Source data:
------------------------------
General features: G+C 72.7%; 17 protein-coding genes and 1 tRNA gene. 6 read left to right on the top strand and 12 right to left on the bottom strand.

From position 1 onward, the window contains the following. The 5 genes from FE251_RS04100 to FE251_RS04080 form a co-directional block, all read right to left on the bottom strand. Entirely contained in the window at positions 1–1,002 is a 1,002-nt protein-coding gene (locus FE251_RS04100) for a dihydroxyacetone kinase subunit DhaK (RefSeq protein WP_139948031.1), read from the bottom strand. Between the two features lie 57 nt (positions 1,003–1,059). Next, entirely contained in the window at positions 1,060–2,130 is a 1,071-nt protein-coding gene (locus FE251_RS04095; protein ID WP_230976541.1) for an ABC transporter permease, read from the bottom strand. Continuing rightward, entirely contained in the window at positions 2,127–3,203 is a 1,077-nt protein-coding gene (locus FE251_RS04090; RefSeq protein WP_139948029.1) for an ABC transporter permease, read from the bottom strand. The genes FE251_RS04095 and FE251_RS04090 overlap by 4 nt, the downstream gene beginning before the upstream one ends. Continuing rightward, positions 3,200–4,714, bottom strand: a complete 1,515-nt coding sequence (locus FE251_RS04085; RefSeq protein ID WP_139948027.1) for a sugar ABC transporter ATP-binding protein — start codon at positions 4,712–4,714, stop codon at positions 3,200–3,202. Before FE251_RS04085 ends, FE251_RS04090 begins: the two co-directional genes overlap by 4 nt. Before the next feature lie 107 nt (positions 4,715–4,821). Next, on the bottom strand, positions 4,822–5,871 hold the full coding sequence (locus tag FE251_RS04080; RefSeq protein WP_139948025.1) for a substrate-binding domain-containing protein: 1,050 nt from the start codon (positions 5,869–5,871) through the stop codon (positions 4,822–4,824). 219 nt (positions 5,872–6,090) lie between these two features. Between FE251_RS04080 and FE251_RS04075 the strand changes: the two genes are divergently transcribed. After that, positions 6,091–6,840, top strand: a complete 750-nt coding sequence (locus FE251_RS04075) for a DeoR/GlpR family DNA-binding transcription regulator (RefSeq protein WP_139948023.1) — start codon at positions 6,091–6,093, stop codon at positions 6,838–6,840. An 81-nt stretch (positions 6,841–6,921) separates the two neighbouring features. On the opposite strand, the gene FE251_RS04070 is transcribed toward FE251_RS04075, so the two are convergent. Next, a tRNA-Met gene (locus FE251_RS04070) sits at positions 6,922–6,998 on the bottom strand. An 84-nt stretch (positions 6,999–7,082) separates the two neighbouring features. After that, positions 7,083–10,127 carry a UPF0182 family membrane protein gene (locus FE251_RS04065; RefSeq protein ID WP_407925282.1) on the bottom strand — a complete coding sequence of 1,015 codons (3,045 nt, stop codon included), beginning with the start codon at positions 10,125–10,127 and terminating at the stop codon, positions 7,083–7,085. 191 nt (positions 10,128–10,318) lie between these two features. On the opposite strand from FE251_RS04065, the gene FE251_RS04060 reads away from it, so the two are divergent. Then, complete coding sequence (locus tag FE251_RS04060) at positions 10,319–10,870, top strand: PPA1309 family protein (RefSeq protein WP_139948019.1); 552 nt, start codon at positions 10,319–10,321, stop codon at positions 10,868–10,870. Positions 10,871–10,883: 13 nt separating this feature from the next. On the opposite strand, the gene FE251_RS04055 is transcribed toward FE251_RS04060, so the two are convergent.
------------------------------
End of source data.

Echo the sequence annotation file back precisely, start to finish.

General features: G+C 72.7%; 17 protein-coding genes and 1 tRNA gene. 6 read left to right on the top strand and 12 right to left on the bottom strand.

From position 1 onward, the window contains the following. The 5 genes from FE251_RS04100 to FE251_RS04080 form a co-directional block, all read right to left on the bottom strand. Entirely contained in the window at positions 1–1,002 is a 1,002-nt protein-coding gene (locus FE251_RS04100) for a dihydroxyacetone kinase subunit DhaK (RefSeq protein WP_139948031.1), read from the bottom strand. Between the two features lie 57 nt (positions 1,003–1,059). Next, entirely contained in the window at positions 1,060–2,130 is a 1,071-nt protein-coding gene (locus FE251_RS04095; protein ID WP_230976541.1) for an ABC transporter permease, read from the bottom strand. Continuing rightward, entirely contained in the window at positions 2,127–3,203 is a 1,077-nt protein-coding gene (locus FE251_RS04090; RefSeq protein WP_139948029.1) for an ABC transporter permease, read from the bottom strand. The genes FE251_RS04095 and FE251_RS04090 overlap by 4 nt, the downstream gene beginning before the upstream one ends. Continuing rightward, positions 3,200–4,714, bottom strand: a complete 1,515-nt coding sequence (locus FE251_RS04085; RefSeq protein ID WP_139948027.1) for a sugar ABC transporter ATP-binding protein — start codon at positions 4,712–4,714, stop codon at positions 3,200–3,202. Before FE251_RS04085 ends, FE251_RS04090 begins: the two co-directional genes overlap by 4 nt. Before the next feature lie 107 nt (positions 4,715–4,821). Next, on the bottom strand, positions 4,822–5,871 hold the full coding sequence (locus tag FE251_RS04080; RefSeq protein WP_139948025.1) for a substrate-binding domain-containing protein: 1,050 nt from the start codon (positions 5,869–5,871) through the stop codon (positions 4,822–4,824). 219 nt (positions 5,872–6,090) lie between these two features. Between FE251_RS04080 and FE251_RS04075 the strand changes: the two genes are divergently transcribed. After that, positions 6,091–6,840, top strand: a complete 750-nt coding sequence (locus FE251_RS04075) for a DeoR/GlpR family DNA-binding transcription regulator (RefSeq protein WP_139948023.1) — start codon at positions 6,091–6,093, stop codon at positions 6,838–6,840. An 81-nt stretch (positions 6,841–6,921) separates the two neighbouring features. On the opposite strand, the gene FE251_RS04070 is transcribed toward FE251_RS04075, so the two are convergent. Next, a tRNA-Met gene (locus FE251_RS04070) sits at positions 6,922–6,998 on the bottom strand. An 84-nt stretch (positions 6,999–7,082) separates the two neighbouring features. After that, positions 7,083–10,127 carry a UPF0182 family membrane protein gene (locus FE251_RS04065; RefSeq protein ID WP_407925282.1) on the bottom strand — a complete coding sequence of 1,015 codons (3,045 nt, stop codon included), beginning with the start codon at positions 10,125–10,127 and terminating at the stop codon, positions 7,083–7,085. 191 nt (positions 10,128–10,318) lie between these two features. On the opposite strand from FE251_RS04065, the gene FE251_RS04060 reads away from it, so the two are divergent. Then, complete coding sequence (locus tag FE251_RS04060) at positions 10,319–10,870, top strand: PPA1309 family protein (RefSeq protein WP_139948019.1); 552 nt, start codon at positions 10,319–10,321, stop codon at positions 10,868–10,870. Positions 10,871–10,883: 13 nt separating this feature from the next. On the opposite strand, the gene FE251_RS04055 is transcribed toward FE251_RS04060, so the two are convergent.